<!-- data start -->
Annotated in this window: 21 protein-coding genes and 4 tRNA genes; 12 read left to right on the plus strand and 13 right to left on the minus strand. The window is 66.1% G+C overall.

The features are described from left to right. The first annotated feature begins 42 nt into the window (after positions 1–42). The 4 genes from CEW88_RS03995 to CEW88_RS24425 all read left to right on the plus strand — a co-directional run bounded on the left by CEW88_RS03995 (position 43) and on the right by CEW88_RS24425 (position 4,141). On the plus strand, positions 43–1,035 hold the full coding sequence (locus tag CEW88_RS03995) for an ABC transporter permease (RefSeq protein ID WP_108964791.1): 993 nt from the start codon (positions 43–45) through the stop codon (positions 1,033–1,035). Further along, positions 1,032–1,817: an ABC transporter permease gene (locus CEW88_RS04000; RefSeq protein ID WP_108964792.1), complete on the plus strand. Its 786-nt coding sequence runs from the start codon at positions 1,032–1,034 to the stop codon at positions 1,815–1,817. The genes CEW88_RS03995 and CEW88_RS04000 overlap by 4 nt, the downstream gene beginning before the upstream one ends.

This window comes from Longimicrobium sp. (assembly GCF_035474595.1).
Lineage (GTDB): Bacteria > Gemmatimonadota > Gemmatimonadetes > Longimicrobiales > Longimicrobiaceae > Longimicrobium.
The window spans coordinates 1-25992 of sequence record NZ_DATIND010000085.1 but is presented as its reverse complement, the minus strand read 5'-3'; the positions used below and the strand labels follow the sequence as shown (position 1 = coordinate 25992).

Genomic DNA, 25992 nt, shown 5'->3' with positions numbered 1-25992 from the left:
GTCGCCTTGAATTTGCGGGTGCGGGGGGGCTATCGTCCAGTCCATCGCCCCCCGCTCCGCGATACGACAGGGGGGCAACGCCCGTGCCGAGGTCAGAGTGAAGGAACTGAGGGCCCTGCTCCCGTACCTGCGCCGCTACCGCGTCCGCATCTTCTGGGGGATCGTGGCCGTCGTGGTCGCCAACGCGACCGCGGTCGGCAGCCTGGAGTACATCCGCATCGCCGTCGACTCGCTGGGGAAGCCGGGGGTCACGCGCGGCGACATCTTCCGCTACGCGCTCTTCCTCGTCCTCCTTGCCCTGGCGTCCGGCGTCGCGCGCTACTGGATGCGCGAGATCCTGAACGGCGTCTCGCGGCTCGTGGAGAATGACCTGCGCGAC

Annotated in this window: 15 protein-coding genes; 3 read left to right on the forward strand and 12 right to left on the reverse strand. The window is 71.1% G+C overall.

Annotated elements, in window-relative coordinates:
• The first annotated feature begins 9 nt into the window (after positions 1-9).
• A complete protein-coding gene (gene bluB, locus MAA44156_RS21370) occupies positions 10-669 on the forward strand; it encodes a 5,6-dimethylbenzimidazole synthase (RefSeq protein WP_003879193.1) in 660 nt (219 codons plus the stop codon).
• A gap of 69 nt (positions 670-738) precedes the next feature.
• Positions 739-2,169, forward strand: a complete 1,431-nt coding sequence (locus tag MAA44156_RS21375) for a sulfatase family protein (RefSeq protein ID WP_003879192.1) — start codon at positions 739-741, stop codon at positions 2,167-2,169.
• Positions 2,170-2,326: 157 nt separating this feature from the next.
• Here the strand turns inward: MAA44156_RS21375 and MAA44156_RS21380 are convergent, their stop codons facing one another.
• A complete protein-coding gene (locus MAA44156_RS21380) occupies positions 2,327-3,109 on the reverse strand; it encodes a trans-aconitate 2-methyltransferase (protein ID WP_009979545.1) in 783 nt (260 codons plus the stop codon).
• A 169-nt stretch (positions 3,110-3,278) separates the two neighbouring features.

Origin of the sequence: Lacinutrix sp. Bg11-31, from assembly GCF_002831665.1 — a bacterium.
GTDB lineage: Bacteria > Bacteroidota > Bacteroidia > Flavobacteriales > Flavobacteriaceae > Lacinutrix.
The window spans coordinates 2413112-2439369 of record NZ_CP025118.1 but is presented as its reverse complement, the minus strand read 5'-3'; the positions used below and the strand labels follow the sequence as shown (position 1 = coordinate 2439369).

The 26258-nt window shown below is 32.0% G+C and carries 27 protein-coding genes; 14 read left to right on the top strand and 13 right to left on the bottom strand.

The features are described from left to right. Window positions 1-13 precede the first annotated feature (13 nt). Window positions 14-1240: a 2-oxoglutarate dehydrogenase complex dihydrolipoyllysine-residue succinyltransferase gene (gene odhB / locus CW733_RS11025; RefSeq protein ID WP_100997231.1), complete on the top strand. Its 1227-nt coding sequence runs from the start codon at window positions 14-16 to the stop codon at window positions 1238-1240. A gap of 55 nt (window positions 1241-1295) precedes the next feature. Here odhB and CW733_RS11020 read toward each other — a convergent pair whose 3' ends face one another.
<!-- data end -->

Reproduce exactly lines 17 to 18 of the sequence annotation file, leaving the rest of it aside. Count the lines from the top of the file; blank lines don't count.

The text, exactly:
• A 169-nt stretch (positions 3,110-3,278) separates the two neighbouring features.

Origin of the sequence: Lacinutrix sp. Bg11-31, from assembly GCF_002831665.1 — a bacterium.